Session Title

New Approaches to Drama Records: East Anglian Play Texts and Nearby Archives

Sponsoring Organization(s)

Medieval and Renaissance Drama Society (MRDS)

Organizer Name

Matthew Sergi

Organizer Affiliation

Univ. of Toronto

Presider Name

Matthew Sergi

Paper Title 1

The Conversion of Saint Paul: Can the Play Text and the Archival Records Have a Mutually Illuminating Conversation?

Presenter 1 Name

James Stokes

Presenter 1 Affiliation

Univ. of Wisconsin-Stevens Point

Paper Title 2

East Anglian Staging(s) of The Conversion of Saint Paul

Presenter 2 Name

Gordon Kipling

Presenter 2 Affiliation

Univ. of California-Los Angeles

Paper Title 3

Mayoral Entries in Late Sixteenth-Century Norwich: Shillings, Staging, and Civic Pride

Presenter 3 Name

Colin Rowley

Presenter 3 Affiliation

Univ. of Toronto

Paper Title 4

Kingmaking and Playmaking in Fifteenth-Century East Anglia: Records of Drama and Performance during the War of the Roses

Presenter 4 Name

John A. Geck

Presenter 4 Affiliation

Memorial Univ. of Newfoundland

Start Date

12-5-2017 3:30 PM

Session Location

Schneider 1280

Description

So much of the known corpus of medieval English dramatic texts can be traced to East Anglia that literary historians have assumed that the area’s local performance conventions were typical of all premodern English performance. However, thus far no records from nearby archives have yielded evidence of any live production of the extant play texts. The plays include some prescriptive cues for live performance, but there is no corresponding descriptive record of how or whether those cues were enacted. Meanwhile, for the rich array of live productions that East Anglian and nearby archives do describe, neither dialogue nor stage directions survive. Early drama scholars who study East Anglia must consider plays and records in uneasy relation to each other, or at least in relation to a broader range of local traditions and practices within which both playscripts and productions were conceived. Our paper session, timed with the upcoming publication of new Records of Early English Drama for Cambridgeshire and Suffolk, will think through that methodological crux, considering how we might read the archives through the plays and the plays through the archives.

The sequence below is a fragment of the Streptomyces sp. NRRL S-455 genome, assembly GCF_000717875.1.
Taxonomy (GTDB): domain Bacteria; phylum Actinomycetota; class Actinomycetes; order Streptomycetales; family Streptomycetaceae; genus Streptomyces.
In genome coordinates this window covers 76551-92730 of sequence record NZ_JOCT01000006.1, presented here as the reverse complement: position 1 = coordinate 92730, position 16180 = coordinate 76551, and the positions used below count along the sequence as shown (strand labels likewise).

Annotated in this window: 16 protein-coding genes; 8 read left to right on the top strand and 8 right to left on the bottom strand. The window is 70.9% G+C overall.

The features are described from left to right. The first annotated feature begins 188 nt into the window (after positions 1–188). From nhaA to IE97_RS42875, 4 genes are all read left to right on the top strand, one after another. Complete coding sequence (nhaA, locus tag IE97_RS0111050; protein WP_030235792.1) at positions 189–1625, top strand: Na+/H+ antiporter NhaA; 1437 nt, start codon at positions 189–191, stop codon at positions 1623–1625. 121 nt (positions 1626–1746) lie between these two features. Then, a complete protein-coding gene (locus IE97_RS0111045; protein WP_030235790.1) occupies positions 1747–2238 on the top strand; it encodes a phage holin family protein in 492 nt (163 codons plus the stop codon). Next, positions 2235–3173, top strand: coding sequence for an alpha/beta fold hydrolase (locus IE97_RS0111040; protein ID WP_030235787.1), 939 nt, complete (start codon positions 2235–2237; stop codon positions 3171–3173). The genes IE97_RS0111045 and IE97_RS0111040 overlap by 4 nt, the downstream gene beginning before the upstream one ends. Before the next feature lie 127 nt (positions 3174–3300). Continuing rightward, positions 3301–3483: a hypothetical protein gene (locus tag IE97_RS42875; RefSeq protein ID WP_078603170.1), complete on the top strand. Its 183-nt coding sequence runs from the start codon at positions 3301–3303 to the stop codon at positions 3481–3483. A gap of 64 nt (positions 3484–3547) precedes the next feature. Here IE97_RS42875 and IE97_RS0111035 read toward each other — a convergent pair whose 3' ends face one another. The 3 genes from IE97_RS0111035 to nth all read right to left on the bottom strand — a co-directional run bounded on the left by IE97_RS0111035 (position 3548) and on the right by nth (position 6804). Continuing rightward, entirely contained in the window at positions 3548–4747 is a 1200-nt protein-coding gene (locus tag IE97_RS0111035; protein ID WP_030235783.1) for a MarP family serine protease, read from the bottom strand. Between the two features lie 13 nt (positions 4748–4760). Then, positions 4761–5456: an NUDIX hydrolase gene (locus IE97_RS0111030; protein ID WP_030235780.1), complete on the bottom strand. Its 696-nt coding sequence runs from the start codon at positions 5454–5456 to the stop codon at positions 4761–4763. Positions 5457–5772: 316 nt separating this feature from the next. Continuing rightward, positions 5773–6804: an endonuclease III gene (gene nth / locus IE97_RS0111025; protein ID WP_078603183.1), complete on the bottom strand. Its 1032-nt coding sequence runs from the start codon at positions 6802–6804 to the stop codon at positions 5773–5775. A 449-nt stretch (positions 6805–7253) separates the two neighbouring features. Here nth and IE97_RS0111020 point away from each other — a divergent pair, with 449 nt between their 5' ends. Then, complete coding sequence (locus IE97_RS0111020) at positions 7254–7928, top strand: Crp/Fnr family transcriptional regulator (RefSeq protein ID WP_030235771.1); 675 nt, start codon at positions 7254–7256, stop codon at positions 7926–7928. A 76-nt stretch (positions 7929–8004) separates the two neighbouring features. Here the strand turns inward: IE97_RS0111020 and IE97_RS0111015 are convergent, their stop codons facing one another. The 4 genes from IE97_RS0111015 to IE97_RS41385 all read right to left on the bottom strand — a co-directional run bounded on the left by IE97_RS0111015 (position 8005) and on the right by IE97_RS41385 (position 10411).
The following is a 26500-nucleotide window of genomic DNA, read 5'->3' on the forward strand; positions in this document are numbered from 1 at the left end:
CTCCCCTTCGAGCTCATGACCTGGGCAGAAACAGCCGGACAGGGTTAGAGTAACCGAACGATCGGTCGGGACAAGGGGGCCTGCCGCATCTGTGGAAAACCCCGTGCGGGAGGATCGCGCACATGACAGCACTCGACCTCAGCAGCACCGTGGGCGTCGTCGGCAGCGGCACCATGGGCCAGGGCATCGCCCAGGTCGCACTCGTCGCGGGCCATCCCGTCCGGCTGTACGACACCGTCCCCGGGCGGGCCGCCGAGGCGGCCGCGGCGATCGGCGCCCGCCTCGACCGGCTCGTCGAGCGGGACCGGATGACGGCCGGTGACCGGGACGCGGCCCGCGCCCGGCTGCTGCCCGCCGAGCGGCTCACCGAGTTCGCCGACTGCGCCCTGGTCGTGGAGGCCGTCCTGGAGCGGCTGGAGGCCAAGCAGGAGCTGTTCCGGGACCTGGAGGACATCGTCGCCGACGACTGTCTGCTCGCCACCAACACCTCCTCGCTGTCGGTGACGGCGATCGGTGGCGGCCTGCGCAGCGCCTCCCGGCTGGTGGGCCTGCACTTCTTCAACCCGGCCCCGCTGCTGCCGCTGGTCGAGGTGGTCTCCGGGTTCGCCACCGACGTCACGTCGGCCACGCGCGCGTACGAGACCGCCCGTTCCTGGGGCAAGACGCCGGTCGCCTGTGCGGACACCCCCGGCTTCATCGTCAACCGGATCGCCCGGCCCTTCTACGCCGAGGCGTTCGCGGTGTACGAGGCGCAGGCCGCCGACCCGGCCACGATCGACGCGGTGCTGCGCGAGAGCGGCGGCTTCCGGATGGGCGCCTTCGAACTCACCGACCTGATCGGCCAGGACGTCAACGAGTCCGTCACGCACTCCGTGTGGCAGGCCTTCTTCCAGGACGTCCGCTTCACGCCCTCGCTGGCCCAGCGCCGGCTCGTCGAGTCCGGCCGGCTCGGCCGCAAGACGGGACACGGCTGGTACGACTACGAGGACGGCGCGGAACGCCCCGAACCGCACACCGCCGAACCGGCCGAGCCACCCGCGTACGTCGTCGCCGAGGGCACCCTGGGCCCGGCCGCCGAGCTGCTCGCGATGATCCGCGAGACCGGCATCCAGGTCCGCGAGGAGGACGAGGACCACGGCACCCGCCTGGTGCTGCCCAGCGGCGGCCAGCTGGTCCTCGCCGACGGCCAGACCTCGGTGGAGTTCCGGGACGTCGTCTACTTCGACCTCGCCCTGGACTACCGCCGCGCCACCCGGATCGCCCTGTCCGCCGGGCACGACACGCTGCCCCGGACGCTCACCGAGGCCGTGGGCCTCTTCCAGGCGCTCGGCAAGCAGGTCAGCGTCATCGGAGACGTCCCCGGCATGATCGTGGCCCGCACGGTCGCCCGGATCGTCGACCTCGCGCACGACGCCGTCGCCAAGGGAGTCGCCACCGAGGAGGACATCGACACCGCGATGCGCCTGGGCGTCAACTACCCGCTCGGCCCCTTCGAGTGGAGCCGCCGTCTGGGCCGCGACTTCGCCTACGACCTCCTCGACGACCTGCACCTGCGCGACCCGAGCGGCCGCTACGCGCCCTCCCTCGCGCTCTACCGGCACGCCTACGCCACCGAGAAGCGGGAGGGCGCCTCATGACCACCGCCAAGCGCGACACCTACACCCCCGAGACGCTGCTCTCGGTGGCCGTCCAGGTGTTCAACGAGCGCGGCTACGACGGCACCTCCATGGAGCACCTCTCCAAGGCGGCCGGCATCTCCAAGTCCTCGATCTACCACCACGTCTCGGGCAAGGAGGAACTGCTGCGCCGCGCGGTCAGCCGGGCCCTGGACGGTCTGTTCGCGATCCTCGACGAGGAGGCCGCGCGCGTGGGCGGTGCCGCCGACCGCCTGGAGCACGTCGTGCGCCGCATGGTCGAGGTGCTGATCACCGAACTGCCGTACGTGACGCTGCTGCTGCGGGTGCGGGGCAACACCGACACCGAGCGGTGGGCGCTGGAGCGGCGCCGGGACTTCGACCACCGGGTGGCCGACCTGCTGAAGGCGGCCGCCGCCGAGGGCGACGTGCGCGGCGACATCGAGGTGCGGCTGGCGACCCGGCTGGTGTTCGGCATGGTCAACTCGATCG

Frank M. Napolitano

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May 12th, 3:30 PM

New Approaches to Drama Records: East Anglian Play Texts and Nearby Archives

Schneider 1280

So much of the known corpus of medieval English dramatic texts can be traced to East Anglia that literary historians have assumed that the area’s local performance conventions were typical of all premodern English performance. However, thus far no records from nearby archives have yielded evidence of any live production of the extant play texts. The plays include some prescriptive cues for live performance, but there is no corresponding descriptive record of how or whether those cues were enacted. Meanwhile, for the rich array of live productions that East Anglian and nearby archives do describe, neither dialogue nor stage directions survive. Early drama scholars who study East Anglia must consider plays and records in uneasy relation to each other, or at least in relation to a broader range of local traditions and practices within which both playscripts and productions were conceived. Our paper session, timed with the upcoming publication of new Records of Early English Drama for Cambridgeshire and Suffolk, will think through that methodological crux, considering how we might read the archives through the plays and the plays through the archives.

Frank M. Napolitano